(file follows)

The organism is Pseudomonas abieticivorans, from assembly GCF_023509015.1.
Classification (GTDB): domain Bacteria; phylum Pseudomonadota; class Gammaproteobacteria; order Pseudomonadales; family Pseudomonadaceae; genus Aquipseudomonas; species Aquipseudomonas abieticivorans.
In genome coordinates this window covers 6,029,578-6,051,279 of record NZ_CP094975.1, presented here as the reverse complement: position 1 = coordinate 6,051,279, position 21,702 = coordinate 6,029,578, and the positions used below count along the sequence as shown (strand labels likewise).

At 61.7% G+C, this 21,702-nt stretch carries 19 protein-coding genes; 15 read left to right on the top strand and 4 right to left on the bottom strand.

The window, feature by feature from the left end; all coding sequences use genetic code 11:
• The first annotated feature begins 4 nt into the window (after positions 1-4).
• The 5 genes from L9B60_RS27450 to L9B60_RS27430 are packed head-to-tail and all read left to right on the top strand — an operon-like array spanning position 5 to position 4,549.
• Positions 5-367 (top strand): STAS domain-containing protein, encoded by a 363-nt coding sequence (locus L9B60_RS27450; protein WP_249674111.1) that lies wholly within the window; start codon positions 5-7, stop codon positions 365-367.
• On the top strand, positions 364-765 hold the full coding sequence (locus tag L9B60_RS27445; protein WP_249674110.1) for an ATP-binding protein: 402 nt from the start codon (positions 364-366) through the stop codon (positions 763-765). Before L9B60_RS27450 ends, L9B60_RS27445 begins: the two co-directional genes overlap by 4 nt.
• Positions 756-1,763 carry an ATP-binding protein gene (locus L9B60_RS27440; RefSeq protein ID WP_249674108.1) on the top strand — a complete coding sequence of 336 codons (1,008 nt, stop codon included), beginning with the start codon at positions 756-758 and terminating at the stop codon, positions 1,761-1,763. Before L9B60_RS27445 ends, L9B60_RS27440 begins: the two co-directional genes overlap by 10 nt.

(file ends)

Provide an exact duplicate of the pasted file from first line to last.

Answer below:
The organism is Pseudomonas abieticivorans, from assembly GCF_023509015.1.
Classification (GTDB): domain Bacteria; phylum Pseudomonadota; class Gammaproteobacteria; order Pseudomonadales; family Pseudomonadaceae; genus Aquipseudomonas; species Aquipseudomonas abieticivorans.
In genome coordinates this window covers 6,029,578-6,051,279 of record NZ_CP094975.1, presented here as the reverse complement: position 1 = coordinate 6,051,279, position 21,702 = coordinate 6,029,578, and the positions used below count along the sequence as shown (strand labels likewise).

At 61.7% G+C, this 21,702-nt stretch carries 19 protein-coding genes; 15 read left to right on the top strand and 4 right to left on the bottom strand.

The window, feature by feature from the left end; all coding sequences use genetic code 11:
• The first annotated feature begins 4 nt into the window (after positions 1-4).
• The 5 genes from L9B60_RS27450 to L9B60_RS27430 are packed head-to-tail and all read left to right on the top strand — an operon-like array spanning position 5 to position 4,549.
• Positions 5-367 (top strand): STAS domain-containing protein, encoded by a 363-nt coding sequence (locus L9B60_RS27450; protein WP_249674111.1) that lies wholly within the window; start codon positions 5-7, stop codon positions 365-367.
• On the top strand, positions 364-765 hold the full coding sequence (locus tag L9B60_RS27445; protein WP_249674110.1) for an ATP-binding protein: 402 nt from the start codon (positions 364-366) through the stop codon (positions 763-765). Before L9B60_RS27450 ends, L9B60_RS27445 begins: the two co-directional genes overlap by 4 nt.
• Positions 756-1,763 carry an ATP-binding protein gene (locus L9B60_RS27440; RefSeq protein ID WP_249674108.1) on the top strand — a complete coding sequence of 336 codons (1,008 nt, stop codon included), beginning with the start codon at positions 756-758 and terminating at the stop codon, positions 1,761-1,763. Before L9B60_RS27445 ends, L9B60_RS27440 begins: the two co-directional genes overlap by 10 nt.